The SD models usually contain several parameters. It is interestng to examine the effect of their variaton on simulaton output. We select some parameters and assign maximum and minimum values along with a random distributon over which to vary them to see their impact on the model behaviour.

Vensim has a method of setng up such sensitvity simulaton. Monte Carlo multvariate sensitvity works by sampling a set of numbers from within bounded domains. To perform one multvariate test, the distributon for each specifed parameter is sampled, and the resultng values are used in a simulaton. When the number of simulatons is set, for example, at 200, this process will be repeated 200 times.

In order to perform sensitvity simulaton, the user needs to defne what kind of probability distributon values for each parameter will be drawn. The simplest distributon is the Random Uniform Distributon, in which any number between the minimum and maximum values is equally likely to occur. The Random Uniform Distributon is suitable for most sensitvity testng and is selected by default. Another commonly-used distributon is the Normal Distributon (or Bell Curve) in which the value near the mean is more likely to occur than the values far away from the mean. The results of sensitvity testng can be displayed in different formats. Time graphs display behaviour of a variable over a period of tme. The variables spread values which combine to form individual simulaton traces.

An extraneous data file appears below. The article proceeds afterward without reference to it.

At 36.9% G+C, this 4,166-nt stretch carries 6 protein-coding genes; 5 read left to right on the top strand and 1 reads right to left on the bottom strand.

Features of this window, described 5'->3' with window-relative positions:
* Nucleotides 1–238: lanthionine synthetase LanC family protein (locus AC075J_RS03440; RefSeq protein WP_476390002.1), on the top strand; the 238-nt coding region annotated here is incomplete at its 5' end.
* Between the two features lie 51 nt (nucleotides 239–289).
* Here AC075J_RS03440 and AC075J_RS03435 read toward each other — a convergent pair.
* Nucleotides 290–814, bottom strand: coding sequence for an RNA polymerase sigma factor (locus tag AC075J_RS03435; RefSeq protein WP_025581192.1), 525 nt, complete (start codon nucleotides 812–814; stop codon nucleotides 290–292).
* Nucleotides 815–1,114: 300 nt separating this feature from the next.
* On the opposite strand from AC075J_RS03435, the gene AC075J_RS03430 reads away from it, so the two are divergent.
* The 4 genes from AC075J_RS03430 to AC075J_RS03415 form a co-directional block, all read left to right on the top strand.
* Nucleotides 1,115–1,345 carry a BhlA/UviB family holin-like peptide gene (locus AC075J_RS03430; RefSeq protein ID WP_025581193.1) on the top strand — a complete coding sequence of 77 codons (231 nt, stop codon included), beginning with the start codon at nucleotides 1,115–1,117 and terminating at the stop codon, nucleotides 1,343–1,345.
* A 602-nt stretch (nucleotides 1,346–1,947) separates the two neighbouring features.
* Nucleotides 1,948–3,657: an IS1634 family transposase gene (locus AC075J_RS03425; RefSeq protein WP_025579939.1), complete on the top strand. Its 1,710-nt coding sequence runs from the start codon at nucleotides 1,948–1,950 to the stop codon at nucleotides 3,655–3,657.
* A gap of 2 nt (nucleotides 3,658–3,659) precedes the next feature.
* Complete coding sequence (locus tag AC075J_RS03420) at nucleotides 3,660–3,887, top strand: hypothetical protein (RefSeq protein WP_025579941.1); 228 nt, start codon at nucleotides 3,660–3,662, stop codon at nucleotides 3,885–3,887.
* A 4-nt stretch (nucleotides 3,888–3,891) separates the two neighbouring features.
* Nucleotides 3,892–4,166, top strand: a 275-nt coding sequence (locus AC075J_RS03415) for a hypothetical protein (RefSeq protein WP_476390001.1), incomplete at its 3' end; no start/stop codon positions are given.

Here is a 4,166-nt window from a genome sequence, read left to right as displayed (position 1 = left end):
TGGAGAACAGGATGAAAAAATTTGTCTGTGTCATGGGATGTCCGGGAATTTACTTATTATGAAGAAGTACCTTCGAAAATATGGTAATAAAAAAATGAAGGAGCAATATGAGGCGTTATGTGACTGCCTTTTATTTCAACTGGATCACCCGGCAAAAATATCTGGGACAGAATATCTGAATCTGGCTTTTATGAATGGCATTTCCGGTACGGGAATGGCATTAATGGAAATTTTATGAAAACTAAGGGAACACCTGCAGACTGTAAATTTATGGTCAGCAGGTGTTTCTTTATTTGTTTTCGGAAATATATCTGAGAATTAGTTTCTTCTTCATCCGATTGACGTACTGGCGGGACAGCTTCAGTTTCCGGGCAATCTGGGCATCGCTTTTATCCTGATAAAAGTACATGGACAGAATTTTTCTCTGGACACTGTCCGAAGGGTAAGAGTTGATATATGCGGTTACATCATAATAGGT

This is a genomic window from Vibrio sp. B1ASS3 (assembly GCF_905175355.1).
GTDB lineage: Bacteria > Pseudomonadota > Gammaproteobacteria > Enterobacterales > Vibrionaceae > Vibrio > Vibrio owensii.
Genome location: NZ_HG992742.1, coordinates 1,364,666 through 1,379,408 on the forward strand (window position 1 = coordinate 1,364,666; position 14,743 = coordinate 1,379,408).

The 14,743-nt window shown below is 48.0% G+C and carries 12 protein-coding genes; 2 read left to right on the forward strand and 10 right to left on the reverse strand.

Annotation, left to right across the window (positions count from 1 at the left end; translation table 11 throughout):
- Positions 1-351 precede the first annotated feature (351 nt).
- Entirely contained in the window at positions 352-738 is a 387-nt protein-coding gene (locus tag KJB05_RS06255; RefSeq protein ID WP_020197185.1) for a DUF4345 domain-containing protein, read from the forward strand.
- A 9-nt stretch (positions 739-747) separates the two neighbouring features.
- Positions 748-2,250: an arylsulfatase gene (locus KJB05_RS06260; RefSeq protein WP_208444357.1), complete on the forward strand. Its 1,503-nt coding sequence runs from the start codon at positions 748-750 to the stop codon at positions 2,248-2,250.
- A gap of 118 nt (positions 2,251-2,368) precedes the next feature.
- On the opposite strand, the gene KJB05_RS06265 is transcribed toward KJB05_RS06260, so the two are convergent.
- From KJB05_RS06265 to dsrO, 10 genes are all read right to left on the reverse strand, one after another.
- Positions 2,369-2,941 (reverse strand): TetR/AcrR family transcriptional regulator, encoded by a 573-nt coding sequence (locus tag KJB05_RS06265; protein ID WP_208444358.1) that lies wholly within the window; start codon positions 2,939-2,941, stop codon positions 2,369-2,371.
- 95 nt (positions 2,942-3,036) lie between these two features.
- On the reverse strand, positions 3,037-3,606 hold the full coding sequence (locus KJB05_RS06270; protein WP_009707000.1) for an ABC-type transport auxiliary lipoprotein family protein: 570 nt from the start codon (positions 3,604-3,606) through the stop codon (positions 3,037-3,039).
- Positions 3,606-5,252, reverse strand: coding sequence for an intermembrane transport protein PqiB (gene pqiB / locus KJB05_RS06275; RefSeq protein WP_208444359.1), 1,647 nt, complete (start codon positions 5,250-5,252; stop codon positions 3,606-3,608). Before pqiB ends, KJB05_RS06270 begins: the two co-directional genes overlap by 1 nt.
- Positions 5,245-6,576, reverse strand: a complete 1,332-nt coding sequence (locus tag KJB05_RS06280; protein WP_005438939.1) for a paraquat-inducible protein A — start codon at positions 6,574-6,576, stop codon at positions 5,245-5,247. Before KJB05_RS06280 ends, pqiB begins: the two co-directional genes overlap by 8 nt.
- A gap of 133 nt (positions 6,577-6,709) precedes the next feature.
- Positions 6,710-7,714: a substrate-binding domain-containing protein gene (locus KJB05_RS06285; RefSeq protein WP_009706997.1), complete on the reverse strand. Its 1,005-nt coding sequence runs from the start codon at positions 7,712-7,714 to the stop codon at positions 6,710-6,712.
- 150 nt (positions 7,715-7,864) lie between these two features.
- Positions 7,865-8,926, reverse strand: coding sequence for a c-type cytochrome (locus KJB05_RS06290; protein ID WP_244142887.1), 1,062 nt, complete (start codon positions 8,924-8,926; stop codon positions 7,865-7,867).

Research method

The object of the experiments is the model named “Customer – Producton –Employment”, described in the literature by Forrester (1961) and Łukaszewicz (1975). The authors of this artcle used the descripton of the model, abbreviatons for parameters and variables afer Łukaszewicz. Our intenton is not to present the model, which is well-known, but to draw the reader’s atenton to the sensitvity and optmizaton experiments. In our paper we suggest the process of “automatc” sensitvity analysis and optmizaton by Vensim.

Analysis and study

Presentaton of the object of the experiments and the assumptons of the simulaton

Figure 1 presents the structure of the model “Customer – Producton – Employment” in Vensim conventon.

Figure 1. Model “customer-producton-employment system”
Source: Authors’ research, on the basis of Łukaszewicz (1975).

Table 1 presents the assumptons of the simulaton of the above model.

Table 1. Assumptons of the simulaton
Name of levelsInital value of levelName of parametersInital value of parameter
Order Filling, Inventory Reordering
PZ 1000 K 4
ZW 700 CUS 15
MW 4000 CSW 2
US 1000 CWG 1
SW 700 CZPM 1
    CPM 6
Manufacturing
ZM 2800 PRD 2.66
ZK 1200 CPKM 6
PM 4200 MOP 1
PK 1800    
Material Ordering
MM 6000 WDM 6
DM 3000 <CDM/td> 3
Labor
KD 375 CPO 4
PP 0 CKK 10
PO 0 CPW 3
CZ 0 WPK 0
CNPZ 4 CLO 20
Customer Ordering
BK 30000 CKN 3
ZP 3000 CUD 4
CK 30 CZPM 1
CD 4.7 CPKM 6
    CWG 1
Cash, Proft and Dividends
KS 10000 WSP 80
PR 50000 CWG1 100
RM 6000 WCM 20
PD 20000 CRM 3
PF 0 SKW 50
Source: based on Forrester (1961) and Łukaszewicz (1975).

Results of the experiments on sensitvity analysis and optmizaton for some logistcs problems in the company

There are numerous logistcs problems in the “Customer – Producton – Employment” model. We would like to draw the reader’s atenton to some of them.